Japan and Korea seem to be the birthplaces in the quest for youthful and beautiful skin, with the latest “elixir” (as usual, based on traditional, centuries-old beliefs) being snail mucus — applied by specially bred snails that slither across customers’ faces. The Clinical Salon in central Tokyo sells the 60-minute Celebrity Escargot Course session for the equivalent of $250 and even persuaded a London Daily Telegraph reporter to try one.
First Amendment blues
In the public libraries of Seattle, patrons are not allowed to eat or sleep (or even appear to be sleeping), be shirtless or barefoot or have bad body odor or talk too loudly — because other patrons might be disturbed. However, as the Post-Intelligencer reported in September, librarians do permit patrons to watch hard-core pornography on public computers, without apparent restriction, no matter who is walking by.
The unkindest cut
Iran’s INSA news service reported in January that officials in Shiraz had acquired a finger-amputation machine to perhaps streamline the gruesome punishment often meted out to convicted thieves. (A masked enforcer turns a guillotine-like wheel to slice off the finger in the manner of a rotary saw.) Middle East commentators believe the government will step up its amputation of fingers, even for adultery.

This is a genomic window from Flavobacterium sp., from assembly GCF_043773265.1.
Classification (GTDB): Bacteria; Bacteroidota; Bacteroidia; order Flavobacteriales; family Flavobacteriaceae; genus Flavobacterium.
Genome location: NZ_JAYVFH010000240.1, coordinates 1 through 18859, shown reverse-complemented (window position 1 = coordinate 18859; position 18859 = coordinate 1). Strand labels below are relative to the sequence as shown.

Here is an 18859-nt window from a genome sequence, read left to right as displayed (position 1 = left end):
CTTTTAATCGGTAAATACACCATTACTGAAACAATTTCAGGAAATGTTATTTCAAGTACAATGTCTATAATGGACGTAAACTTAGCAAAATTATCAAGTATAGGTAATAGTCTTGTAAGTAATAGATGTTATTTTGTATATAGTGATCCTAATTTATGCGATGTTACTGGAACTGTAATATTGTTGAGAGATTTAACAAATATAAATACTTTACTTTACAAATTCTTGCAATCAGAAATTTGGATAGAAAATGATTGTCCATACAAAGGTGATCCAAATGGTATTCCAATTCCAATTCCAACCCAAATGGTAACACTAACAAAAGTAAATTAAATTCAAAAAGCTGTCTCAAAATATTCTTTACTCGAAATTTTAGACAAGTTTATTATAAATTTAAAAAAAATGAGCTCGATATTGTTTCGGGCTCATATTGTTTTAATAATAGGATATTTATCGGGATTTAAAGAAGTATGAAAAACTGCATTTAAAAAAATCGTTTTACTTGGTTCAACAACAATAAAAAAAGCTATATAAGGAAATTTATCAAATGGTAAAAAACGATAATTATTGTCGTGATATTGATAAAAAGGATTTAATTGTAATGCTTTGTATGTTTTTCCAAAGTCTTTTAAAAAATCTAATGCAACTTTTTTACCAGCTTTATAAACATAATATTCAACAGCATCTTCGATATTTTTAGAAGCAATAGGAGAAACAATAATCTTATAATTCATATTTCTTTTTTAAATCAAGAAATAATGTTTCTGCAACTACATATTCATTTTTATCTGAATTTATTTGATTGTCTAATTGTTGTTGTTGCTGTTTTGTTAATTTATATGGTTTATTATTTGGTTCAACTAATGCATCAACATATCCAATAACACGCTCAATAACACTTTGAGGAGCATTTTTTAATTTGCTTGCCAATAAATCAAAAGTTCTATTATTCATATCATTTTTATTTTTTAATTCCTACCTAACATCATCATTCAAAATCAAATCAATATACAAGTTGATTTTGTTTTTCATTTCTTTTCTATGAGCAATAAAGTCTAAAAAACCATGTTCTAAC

Measles, despite being highly contagious, was virtually eradicated in the United States until a small number of skeptics, using now-discredited “research,” tied childhood vaccinations with the rise of autism, and now the disease is returning. About half the members of the Eagle Mountain International Church near Dallas have declined to vaccinate their children, and as of late August, at least 20 church members have experienced the disease. The head pastor told National Public Radio, cryptically, “The [medical] facts are facts, but then we know the truth. That always overcomes facts.”
In July, the Czech Republic approved Lukas Novy’s official government ID photo even though he was wearing a colander on his head. Novy said his religion required it as he is a “Pastafarian” — a member of the Church of the Flying Spaghetti Monster (a prank religion pointing out that all deities’ power and wisdom comes from followers’ faith rather than from tangible proof of their existence).